Kiseido has just released two new books and launched an online series of essays by Richard Bozulich. In The 2014 Ten-Game Match between Gu Li and Lee Sedol Part Two, Michael Redmond 9P and Rob van Zeijst is the second volume of the historic match between two rivals who have dominated go in the first decade of the 21st century. The contrast in style and strategies “are what make the games in this book especially fascinating and give birth to innovative moves and spectacular fights,” says Kiseido.
Richard Bozulich’s The Road Map to Shodan, Volume Four; A Survey of the Basic Tesujis aims at helping readers develop their intuition, which “plays a role in your ability to instantly find the key move that turns the position in your favor” though of course “Of course the player must confirm that it is indeed the required tesuji by the brute-force reading out of the continuation after the tesuji is played.”
Appropriately, The Interplay of Intuition and Brute-Force Analysis in the Game of Go is the first in a series of essays Richard Bozulich is writing on various go topics. If you are interested in receiving them as they appear, send your email address to firstname.lastname@example.org.
Sunday February 22, 2015
Hinoki Press founder Chris Greene died last Friday. Greene, who had cancer, died at home in Libertyville, Illinois. He is survived by his wife, Vicky, and his daughters, Melissa and Elizabeth. “I was lucky enough to work with Chris doing a little copy editing on some of Hinoki’s books, and found him to be a gentleman and a friend to the go community,” said AGA president Andy Okun. “The books he published represent a lasting contribution to the game and its enjoyment.”
A long-time go player, Greene started the go book publishing company in 2006 after retiring from his career as a programmer and published 18 go books before selling it late last year to Go Game Guru (Go Game Guru Buys Hinoki Press, Will Keep Titles in Print 11/12/2014 EJ). “Chris made an immense contribution to the body of English language go literature in a relatively short time,” said Go Game Guru’s David Ormerod. “He was incredibly modest about his achievements and stoic about his illness. When I last spoke to him, on Thursday, he was primarily concerned that the material that he’d worked hard to have translated and published in English remain available to future generations of go players. His motto for Hinoki Press was, ‘always carry a go book in your hand.’ We will miss our friend and fellow go player and will do everything we can to honor his wishes.”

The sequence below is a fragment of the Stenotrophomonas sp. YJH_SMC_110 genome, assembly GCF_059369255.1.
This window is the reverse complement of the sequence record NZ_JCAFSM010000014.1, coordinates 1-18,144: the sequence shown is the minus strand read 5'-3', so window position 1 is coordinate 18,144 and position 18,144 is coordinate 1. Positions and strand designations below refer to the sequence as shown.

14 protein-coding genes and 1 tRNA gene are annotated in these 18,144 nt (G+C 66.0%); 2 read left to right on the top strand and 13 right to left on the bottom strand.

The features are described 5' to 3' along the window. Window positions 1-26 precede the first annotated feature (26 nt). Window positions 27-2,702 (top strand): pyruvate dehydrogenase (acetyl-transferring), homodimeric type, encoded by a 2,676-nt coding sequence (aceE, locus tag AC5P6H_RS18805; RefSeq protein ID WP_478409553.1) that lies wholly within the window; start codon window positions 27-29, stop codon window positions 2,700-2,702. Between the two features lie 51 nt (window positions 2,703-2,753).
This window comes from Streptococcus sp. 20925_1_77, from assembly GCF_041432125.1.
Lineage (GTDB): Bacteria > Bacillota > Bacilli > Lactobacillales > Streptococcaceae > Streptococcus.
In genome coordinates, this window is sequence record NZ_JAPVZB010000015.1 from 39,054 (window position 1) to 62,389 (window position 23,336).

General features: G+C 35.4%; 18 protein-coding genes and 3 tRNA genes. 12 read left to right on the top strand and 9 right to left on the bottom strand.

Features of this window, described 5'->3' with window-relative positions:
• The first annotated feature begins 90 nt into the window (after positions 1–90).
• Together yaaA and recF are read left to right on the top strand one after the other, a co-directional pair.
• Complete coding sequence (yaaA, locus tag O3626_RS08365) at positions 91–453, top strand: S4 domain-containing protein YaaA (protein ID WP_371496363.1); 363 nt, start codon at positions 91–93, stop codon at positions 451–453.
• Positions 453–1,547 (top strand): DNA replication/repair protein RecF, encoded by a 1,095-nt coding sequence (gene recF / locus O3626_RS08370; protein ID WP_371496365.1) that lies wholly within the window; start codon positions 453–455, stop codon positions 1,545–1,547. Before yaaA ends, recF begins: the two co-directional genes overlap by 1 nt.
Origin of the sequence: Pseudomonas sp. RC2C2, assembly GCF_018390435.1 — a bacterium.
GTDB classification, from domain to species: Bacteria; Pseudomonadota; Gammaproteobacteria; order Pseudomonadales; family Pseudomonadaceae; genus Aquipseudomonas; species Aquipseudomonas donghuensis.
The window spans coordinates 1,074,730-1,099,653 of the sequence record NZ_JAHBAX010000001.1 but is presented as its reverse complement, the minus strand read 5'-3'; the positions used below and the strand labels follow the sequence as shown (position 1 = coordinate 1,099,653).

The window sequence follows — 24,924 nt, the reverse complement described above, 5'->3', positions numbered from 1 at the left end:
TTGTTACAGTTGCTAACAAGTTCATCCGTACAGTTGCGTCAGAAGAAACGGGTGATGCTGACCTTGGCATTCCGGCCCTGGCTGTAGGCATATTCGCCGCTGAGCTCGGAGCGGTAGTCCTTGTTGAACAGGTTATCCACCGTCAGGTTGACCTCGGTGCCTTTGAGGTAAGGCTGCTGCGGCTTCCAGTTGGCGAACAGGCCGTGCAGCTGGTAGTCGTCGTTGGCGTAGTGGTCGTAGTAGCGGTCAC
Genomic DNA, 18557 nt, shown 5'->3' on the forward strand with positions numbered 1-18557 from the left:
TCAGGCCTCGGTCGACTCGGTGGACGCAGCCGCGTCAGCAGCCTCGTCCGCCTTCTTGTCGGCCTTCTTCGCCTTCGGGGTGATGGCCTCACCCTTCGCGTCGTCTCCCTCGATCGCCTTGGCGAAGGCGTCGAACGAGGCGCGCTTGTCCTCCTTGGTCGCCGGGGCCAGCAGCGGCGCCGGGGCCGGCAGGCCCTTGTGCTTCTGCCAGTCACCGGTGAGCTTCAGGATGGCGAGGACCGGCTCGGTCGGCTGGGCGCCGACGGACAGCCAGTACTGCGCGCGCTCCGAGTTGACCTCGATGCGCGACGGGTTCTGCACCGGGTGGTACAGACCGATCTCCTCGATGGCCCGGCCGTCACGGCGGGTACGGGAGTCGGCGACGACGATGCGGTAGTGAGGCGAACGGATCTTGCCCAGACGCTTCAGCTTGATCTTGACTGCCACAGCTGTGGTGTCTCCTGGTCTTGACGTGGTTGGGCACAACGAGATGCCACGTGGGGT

Wednesday February 4, 2015
Macworld senior contributor Kirk McElhearn provides a terrific overview of go apps on his January 31 Improve your game of Go (or just keep playing) with this collection of apps column. “If you want to play Go, or want to improve your game, there are a number of excellent iOS apps that can help you learn how to play and try to master the game. Here are the best ones,” writes McElhearn. McElhearn writes The Ask the iTunes Guy column and writes about Macs, music and more on his blog Kirkville.
Tuesday January 20, 2015
Robert Jasiek, German 5D and author of eight go books aiming to clarify various aspects of the game for kyu players, has released his ninth and tenth instructional books. With Endgame 1 – Fundamentals Jasiek begins a study of the last phase of the game, where “most moves of a scored game belong,” he writes. Most endgame instruction focuses on calculating the value of each remaining sequence. Jasiek takes a more strategic approach. Have you ever wondered how to avoid premature or worthless endgame moves? How can you prepare for the end earlier in the game? Jasiek looks at these considerations while also delving into other strategic factors such as forcing moves, timing, sente/gote and importance of reading. These principles are reinforced with 229 problems. Click to view the table of contents or some sample pages. Volume Two will address how to calculate the value of endgame plays.
Jasiek describes his fourth book on josekis, Easy Learning – Joseki, as a summary of his three-volume joseki series. It is intended as the first or second book on the topic for the aspiring new player. Each of its 196 pages addresses a specific joseki or topic in simple bite-size lessons. Jasiek begins by discussing a dozen or so of the most common patterns, then begins his standard approach of interspersing one- or two-page essayson topics such as “Why To Cut,” “What Is Efficiency?” and “What Group To Defend?” Click to view the table of contents or some sample pages.
These two books are worthy additions to Jasiek’s growing collections of books for aspiring mid-level players. Don’t expect any “New Moves” or groundbreaking strategic concepts, but Jasiek’s books present familiar concepts that appear well-founded in standard thinking. They are organized in a way that is thoughtful and easy to follow. Some of the brief essays seem especially useful in their simplicity and clarity. If you find other mid-level books overly problem-focused and want more explanatory content, have a look at Jasiek’s growing catalog.
- Roy Laird, EJ book review editor